April 17, 2002

Business travel. Conferences. Mandated training. Call it what you want, it is difficult to put a positive spin on a Saturday spent in conscription. Sure it is fun to drink free coffee with the boss, who we never see otherwise, and interesting to visit with fellow employees that we seldom see anytime else. Generally though, I set higher standards for enjoyable weekend activities.

Every April and October all the pilots from the Company's western realm are gathered to a central Pennsylvania airport for the recurrent training that is required by the FAA. Every fall we are told of the hazards of ice, and every spring we are told of the hazards of thunderstorms. We get a fresh dose of federal regulations, various aeronautical procedures, and Haz Mat precautions. It is a real thrill, and most of us have to hold onto the table to keep from falling right out of our chairs.

It rained a lot last Saturday, and that was the last of the positive spin for a day spent indoors; we didn't waste a pretty day in a meeting. The flights down and back however were pleasant surprises amidst a tumultuous sky that held few challenges. I arrived just ahead of the approaching rain, and thanks to a few particularly long- winded orations, I was ready to depart just as patches of blue were opening the western sky

The flight down was pretty enough that I would have been satisfied with it as an entire day's cloudscapes. There was a layer of broken clouds well above me and I was easily on top of another broken layer. Sun splashed down through the clouds above to light the clouds below, and sometimes the rays passed through the breaks in both layers to reach the western Pennsylvania's sharply folded ridges. It was a warm springtime morning, and it felt good to have the overhead air vents open for the first time in months. Things felt easy.

The flight home was forecast to be pretty dull, in a warm rain and with low ceilings for takeoff and landing, but by departure time the sky was clearing. Once airborne, it was obvious that the northeast course to Elmira was exactly paralleling the retreating edge of the weather. To the left there was blue sky and cumulus clouds strung together in lines and layers, but to the right the sky was darker and more complex. There were thin rafts of gray stratus clouds that floated against a backdrop of indistinct white. Occasionally these clouds would part enough to reveal the billowed profiles of the rain clouds.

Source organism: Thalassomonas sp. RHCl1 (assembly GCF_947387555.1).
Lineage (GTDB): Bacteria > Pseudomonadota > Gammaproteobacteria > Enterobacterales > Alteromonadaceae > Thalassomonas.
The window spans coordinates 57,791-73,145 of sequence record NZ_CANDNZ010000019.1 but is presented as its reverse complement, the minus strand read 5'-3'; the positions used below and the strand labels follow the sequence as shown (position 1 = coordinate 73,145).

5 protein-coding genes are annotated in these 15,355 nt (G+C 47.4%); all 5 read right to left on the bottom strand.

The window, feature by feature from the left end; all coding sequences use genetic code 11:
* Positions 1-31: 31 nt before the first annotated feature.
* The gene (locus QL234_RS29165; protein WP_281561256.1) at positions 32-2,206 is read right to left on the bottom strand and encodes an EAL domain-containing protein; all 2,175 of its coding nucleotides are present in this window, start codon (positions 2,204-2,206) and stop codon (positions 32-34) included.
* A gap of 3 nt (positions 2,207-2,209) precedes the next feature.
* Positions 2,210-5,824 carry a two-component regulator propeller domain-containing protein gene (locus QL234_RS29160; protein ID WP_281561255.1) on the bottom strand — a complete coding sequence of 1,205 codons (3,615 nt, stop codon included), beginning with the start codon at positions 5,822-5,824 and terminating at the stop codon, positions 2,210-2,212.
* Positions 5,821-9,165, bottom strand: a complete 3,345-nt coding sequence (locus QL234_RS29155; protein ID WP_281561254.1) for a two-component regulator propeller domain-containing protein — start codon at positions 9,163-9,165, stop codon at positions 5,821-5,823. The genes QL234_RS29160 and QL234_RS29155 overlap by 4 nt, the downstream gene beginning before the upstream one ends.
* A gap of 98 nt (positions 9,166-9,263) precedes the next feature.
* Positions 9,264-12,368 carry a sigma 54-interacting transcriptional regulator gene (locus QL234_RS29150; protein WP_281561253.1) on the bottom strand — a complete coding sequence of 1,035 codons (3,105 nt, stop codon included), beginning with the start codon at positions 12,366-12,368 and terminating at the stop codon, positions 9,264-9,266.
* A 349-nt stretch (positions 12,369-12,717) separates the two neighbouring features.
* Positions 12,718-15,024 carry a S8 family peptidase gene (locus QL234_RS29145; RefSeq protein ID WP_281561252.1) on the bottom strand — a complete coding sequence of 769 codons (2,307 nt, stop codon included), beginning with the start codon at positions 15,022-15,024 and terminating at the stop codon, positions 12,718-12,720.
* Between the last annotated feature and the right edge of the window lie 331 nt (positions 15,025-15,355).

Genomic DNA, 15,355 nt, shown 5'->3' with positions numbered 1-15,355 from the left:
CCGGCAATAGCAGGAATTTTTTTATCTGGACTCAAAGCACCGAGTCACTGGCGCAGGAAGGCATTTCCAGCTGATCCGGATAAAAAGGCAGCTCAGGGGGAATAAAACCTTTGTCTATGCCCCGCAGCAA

Listening ahead, Elmira's transcribed weather broadcast advised low clouds and marginal visibility in light rain, but it turned out that the weather had improved since the recording had been made. From fifteen miles away, just past the Hammond Dam, I was able to see the airport peeking from under the back edge of a cloud deck. Rain laid just beyond the airport, and clouds started at the ground and went all the way up. The sky ahead was a riot of grays and white, all swirled together. The weather was just moving out, but it had seemingly left shards of its clouds snagged in the tree branches of the hillsides and abandoned in the many small valleys and ravines below me.

Once again, the sting of extra work hours was softened by a beautiful flight. A stationary front laid all the way from the Texas Panhandle to the Gulf of St. Lawrence, and a low pressure area was centered near Syracuse. Light and moderate rain covered most of New York State, and a tail of precipitation stretched from the low to the southwest, along the front and just to the east of the course I had flown.

Timing is everything. The best cloudscapes are caught when the weather is changing, for only then do you have the unique combinations of stratus and cumulus clouds and the contrasts of bright sunlight and dark storm clouds. For a hundred miles I had flown along the seam of good and bad weather, continuously enjoying the visual symphony of the weather at work.

Dumb luck had provided me with yet another unforgettable sightseeing ride even though the weatherman had assured a dreary day.

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